Monday, March 15, 2010

Almost there...

March 15
Leaving for Nome

I agonized all night why it took Bruce so long to get to Unalakleet? Well, he was four miles from the checkpoint and from the GPS blip – it looked he was stuck on the river. Either there is story behind it, or the GPS was not functioning correctly (I am hoping for the later). Needless to say, it was a late night on my end and I should have been sleeping while the kids were, but I choose to watch the blip – stuck for an hour.

The good news, he made it to Unalakleet, which is the last long run on the Yukon. Once a musher gets here, they pretty much either scratch or get to Nome. I am hoping for Nome of course. The kids and I are packed and leaving for Anchorage today as our flight is tomorrow. I have my own work cut out for me as it is the first time I will be traveling with two little kids. Thankfully, I have Brenda, our guardian angel coming to fly with me to Nome and then lost of happy missionaries who will help with Brody and Shea.

My female intuition tells me Bruce is going to push himself and the dogs to the end. He has the goal of beating his personal best of course, but I know his competitive nature will come out as well. He will want to finish as best he can with this incredible team of dogs. Maya, our beloved lead dog, has run EVERY step of the way in all four Iditarod races. She is an amazing dog – I gave her a special pep talk before Bruce left this year and she is keeping her promise to me without a doubt.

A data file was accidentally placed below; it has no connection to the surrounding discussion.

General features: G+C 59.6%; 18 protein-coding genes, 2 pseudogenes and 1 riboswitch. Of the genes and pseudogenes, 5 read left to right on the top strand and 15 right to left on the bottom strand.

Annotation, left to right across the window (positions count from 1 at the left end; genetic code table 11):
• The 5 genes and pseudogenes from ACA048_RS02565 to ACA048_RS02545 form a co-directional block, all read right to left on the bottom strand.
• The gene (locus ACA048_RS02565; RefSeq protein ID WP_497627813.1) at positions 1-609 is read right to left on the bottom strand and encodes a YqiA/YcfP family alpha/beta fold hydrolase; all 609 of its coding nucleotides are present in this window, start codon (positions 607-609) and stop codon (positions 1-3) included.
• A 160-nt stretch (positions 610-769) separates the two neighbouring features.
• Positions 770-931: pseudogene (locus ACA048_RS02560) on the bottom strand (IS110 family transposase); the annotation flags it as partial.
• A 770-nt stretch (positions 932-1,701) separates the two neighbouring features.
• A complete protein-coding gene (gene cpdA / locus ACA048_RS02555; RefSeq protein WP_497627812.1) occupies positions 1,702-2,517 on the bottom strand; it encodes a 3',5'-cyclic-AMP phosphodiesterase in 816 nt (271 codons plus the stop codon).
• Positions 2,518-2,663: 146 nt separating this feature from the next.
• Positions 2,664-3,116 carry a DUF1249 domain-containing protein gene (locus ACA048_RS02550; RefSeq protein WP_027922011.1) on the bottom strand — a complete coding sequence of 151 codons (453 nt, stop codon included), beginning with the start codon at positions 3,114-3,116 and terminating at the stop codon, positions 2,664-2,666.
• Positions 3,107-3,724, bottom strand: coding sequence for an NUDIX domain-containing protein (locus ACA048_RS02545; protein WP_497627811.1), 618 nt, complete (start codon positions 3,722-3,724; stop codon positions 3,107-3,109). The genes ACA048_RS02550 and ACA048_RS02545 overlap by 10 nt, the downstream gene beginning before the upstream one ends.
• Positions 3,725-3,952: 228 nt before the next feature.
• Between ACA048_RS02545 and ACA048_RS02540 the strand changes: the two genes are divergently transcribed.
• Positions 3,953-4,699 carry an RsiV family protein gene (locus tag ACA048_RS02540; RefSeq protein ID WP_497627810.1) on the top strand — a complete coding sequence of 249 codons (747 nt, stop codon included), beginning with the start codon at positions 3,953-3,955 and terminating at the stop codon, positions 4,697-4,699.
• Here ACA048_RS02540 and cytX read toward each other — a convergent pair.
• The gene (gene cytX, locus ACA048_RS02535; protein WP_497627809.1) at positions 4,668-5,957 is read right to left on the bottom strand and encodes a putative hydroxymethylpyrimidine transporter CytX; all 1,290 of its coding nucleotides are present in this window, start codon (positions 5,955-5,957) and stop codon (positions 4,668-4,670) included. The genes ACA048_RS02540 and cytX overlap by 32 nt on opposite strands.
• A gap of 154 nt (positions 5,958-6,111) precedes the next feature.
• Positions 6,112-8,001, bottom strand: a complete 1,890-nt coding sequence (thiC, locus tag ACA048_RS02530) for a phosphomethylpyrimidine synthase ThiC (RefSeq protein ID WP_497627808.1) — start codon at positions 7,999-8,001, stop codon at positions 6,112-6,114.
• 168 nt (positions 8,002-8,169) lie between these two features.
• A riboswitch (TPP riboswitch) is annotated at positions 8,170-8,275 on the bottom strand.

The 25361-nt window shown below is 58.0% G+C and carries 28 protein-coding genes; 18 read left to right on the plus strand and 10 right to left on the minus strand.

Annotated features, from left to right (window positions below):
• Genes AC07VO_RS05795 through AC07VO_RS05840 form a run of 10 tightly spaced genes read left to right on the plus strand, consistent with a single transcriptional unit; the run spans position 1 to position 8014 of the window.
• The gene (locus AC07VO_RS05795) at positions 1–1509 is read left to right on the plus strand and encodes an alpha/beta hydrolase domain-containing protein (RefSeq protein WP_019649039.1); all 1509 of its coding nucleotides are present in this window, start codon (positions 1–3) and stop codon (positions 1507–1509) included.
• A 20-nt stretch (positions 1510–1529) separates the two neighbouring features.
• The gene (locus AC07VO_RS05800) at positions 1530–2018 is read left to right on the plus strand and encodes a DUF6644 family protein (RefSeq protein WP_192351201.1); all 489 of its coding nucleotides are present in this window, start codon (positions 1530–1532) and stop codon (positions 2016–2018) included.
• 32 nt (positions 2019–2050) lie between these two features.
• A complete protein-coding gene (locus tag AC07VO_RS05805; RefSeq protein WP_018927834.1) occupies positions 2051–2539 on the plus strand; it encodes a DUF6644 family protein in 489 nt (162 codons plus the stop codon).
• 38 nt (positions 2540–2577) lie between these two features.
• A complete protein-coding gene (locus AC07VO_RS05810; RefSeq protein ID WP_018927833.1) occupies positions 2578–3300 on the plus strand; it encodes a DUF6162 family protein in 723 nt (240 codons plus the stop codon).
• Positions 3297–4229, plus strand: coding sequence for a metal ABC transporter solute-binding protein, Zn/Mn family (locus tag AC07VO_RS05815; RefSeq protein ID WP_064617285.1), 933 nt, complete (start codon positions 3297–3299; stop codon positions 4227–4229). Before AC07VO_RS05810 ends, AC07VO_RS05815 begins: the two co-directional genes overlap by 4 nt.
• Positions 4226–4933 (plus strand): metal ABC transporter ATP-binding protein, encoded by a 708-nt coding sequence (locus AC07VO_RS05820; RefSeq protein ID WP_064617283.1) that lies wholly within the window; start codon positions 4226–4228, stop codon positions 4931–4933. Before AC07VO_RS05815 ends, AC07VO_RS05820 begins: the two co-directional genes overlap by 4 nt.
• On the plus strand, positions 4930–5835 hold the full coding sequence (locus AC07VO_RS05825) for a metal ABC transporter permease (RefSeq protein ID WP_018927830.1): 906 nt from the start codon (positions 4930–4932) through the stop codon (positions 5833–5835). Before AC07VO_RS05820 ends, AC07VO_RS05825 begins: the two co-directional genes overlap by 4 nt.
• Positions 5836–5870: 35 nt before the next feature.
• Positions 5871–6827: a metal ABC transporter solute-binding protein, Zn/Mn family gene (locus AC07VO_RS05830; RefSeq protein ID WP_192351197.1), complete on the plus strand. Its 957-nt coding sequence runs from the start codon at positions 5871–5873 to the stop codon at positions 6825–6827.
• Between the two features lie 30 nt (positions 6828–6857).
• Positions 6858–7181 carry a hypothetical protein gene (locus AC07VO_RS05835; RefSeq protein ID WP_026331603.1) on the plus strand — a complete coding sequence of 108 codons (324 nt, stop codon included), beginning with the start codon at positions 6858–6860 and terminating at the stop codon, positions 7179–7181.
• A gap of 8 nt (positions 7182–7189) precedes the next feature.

I forgot to mention his insulin froze on the trail… the night of the -55 degree temps. Wondering if that is why he felt so miserable that night – I am sure it did not help the situation. Which reminds me, I need to pick up another vile to bring to Nome!

I might be hearing from him before he leaves Unalakleet – this is a larger town with communication. More to come later if I do.

Happy trails,

Sunday, March 14, 2010

The Ups and Downs of the Iditarod Trail

Blog Entry 4
March 14, 2010
The ups and downs of the trail

Once on the trail, Bruce has alluded to the fact that all worries and cares go away. For Bruce, I think being on the Iditarod Trail is one of the only times in his life, that for a long period of time he can be in a quiet, uninterrupted state and truly reflect on everything and anything in his life. In his day to day life at home, he chooses to have the cell phone in his pocket (pretty much 24/7) and is constantly making lists of things to do. Our household has always been a busy place, we both make it that way. But with this lifestyle comes more change, chaos and business than the average family might endure.